History has not always been kind to women in STEM (Science, Technology, Engineering and Mathematics). Some women , like Marie Skłodowska-Curie and Rear Admiral Grace M. Hopper, were recognized for their phenomenal work during their lifetimes. However, many women have passed long days and nights in noxious laboratories only to see the credit awarded to others. Many others have spent years gathering and compiling heaps of data only to see their work obscured by a famous mentor.
InspiredByMyMom.com has chosen to honor the following three women in STEM for Women’s History Month this year.
Born in 1861 in Vermont, Nettie Stevens received her doctorate from Bryn Mawr College in Pennsylvania and continued at the college as a researcher studying sex determination. She was the first to recognize that females have two large sex chromosomes.
Nettie, unfortunately, fell victim to a phenomenon known as the Matilda Effect which is the repression or denial of the contributions of female researchers to science. Thomas Hunt Morgan, a prominent geneticist at the time, was credited with discovering the genetic basis for sex determination as he was the first to write a genetics textbook and Stevens’ name was not associated with the discovery.
Morgan was later credited with the Nobel Prize for Nettie’s hard work. To add insult to injury, he later posted an article in the journal Science saying that Stevens acted as more of a technician than an actual scientist throughout the whole experiment, though this was found to be quite untrue.
Her scientific career started late, and ended much too soon when she died of breast cancer on May 4, 1912. However, in her relatively short life, she had managed to contribute more to her field than many scientists have done with much longer careers.
Marie Skłodowska-Curie, who conducted pioneered research on radioactivity, was the first woman to win a Nobel Prize and the first person (and only woman) to win twice. However how many are aware that her daughter Irène Joliot-Curie, jointly with her husband, was awarded the Nobel Prize for chemistry in 1935 for their discovery of artificial radioactivity.
Irène was born in Pars, in 1897, when her parents were making their discoveries. Her whole life was dedicated to her studies though they were interrupted by World War I when she was sent to the countryside for safety. After the war she returned to Paris and, as she neared the end of her doctorate in 1924, she also started teaching precise laboratory techniques required for radiochemical research where she met her future husband (& collaborator) Frédéric Joliot. In 1934, building on the work of her parents, they made the discovery that sealed their place in scientific history.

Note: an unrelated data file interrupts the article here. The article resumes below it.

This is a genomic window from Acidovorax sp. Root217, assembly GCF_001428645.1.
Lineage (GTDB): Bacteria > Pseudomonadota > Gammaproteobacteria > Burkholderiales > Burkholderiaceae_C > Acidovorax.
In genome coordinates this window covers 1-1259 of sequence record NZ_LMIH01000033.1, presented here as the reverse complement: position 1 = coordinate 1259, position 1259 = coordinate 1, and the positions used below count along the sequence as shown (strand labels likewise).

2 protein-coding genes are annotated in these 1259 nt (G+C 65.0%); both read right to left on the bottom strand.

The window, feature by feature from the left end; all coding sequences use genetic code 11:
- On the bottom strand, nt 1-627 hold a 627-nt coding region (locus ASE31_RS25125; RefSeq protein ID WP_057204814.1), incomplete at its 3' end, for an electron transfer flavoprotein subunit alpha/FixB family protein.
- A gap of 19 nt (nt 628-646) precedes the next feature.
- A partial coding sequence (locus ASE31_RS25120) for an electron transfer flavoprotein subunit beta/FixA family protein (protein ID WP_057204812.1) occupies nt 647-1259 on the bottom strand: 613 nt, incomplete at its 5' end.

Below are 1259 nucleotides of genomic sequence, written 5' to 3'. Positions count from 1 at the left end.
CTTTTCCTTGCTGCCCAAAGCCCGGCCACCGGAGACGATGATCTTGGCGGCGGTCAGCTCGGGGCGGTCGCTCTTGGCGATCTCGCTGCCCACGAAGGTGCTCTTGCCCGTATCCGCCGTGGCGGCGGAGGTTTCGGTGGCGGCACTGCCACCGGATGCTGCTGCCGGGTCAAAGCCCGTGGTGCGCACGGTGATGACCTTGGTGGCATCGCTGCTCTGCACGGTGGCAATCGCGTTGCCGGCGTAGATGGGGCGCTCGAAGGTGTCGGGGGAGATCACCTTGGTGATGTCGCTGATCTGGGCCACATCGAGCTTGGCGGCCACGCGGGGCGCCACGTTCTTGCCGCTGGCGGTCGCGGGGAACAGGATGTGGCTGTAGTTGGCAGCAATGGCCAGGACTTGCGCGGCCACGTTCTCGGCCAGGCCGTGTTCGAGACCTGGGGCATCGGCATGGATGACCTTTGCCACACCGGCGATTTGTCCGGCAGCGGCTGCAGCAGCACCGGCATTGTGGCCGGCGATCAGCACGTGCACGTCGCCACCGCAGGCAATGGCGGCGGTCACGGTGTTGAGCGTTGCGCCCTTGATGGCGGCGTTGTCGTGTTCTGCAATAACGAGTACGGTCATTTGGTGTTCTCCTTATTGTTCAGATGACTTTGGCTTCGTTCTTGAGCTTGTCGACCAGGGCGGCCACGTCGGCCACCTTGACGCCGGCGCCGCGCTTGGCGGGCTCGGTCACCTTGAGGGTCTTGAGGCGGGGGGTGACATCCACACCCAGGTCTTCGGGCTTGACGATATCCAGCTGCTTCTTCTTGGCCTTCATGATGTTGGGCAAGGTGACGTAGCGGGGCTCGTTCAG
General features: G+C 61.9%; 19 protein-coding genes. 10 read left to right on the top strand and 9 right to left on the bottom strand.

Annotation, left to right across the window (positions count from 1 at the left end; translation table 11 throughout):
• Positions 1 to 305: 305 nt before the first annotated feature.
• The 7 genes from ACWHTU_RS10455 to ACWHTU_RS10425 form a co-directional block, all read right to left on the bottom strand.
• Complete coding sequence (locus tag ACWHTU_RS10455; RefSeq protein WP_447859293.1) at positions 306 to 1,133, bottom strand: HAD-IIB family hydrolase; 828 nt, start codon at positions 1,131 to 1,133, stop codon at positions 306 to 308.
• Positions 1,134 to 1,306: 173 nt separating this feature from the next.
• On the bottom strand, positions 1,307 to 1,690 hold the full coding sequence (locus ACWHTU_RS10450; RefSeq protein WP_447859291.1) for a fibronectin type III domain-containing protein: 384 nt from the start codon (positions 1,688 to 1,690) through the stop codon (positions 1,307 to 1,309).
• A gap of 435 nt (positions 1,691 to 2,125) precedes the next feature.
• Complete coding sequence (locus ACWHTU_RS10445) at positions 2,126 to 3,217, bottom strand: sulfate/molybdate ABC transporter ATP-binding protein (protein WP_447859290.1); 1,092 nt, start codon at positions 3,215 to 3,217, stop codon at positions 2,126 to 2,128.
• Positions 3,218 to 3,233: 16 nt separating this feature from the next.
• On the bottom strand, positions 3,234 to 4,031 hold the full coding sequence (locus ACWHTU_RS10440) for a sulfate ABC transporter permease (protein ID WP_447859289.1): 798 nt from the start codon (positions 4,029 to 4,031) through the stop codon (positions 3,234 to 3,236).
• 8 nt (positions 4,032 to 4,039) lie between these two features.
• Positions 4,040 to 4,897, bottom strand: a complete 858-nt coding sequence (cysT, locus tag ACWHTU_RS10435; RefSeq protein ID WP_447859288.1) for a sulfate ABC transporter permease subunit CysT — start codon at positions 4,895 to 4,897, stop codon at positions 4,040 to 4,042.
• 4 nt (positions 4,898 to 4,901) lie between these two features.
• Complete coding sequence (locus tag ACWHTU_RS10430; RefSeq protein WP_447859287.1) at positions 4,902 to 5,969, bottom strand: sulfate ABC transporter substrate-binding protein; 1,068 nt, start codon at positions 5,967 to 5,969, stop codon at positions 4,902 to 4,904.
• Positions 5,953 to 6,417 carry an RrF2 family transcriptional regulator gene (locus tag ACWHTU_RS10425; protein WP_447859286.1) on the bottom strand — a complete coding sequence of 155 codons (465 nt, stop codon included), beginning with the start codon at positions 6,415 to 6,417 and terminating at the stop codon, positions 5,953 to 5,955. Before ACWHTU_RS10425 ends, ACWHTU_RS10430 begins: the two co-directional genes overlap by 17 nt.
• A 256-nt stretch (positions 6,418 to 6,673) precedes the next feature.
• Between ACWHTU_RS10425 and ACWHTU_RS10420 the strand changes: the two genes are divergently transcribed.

In 1956 Irène Joliot-Curie was admitted to the Curie hospital in Paris, where she died on 17 March at the age of 58 from leukemia which was brought on my years of exposure to radioactive materials.
Her legacy continues with her daughter Hélène Langevin-Joliot who is a nuclear physicist and professor at the University of Paris and her son, Pierre Joliot who is a biochemist at Centre National de la Recherche Scientifique.
Wangari Muta Maathai was born in the village of Ihithe in the central highlands of the colony of Kenya on 1 April 1940. In addition to being the first woman in central or eastern Africa to hold a Ph.D., the first woman head of a university department in Kenya and the first African woman to win the Nobel Peace Prize in 2004, Wangari Maathai founded the Green Belt movement in Kenya in 1977.
She started her primary education at the age of eight and was able to pursue a higher education, a rarity for girls in rural areas of Kenya, when she was chosen for a special program to attend school in the United States as the end of East African colonialism was nearing. There she majored in biology and continued on to receive her M.Sc in biological sciences.
When she returned to Kenya, Wangari Maathai worked in veterinary medicine research at the University of Nairobi, and despite the skepticism and even opposition of the male students and faculty, was able to earn a Ph.D. Working her way up through the ranks, she became head of the veterinary medicine faculty, a first for a woman at any department at that university.
In 1977, she founded the Green Belt Movement, an environmental non-governmental organization focused on the planting of trees, environmental conservation, and women’s rights. Over the next decades Wangari Maathai became an environmental activist in Kenya where she campaigned against deforestation and was arrested numerous times by the government.
In 2002, she was elected to Parliament and named as Deputy Minister in the Ministry of Environment, Natural Resources and Wildlife in January 2003. Professor Wangari Maathai succumbed to cancer in 2011 however her legacy, the Green Belt Movement, lives on.
If you enjoyed the HERstory of these women you may also like to read other stories in this series.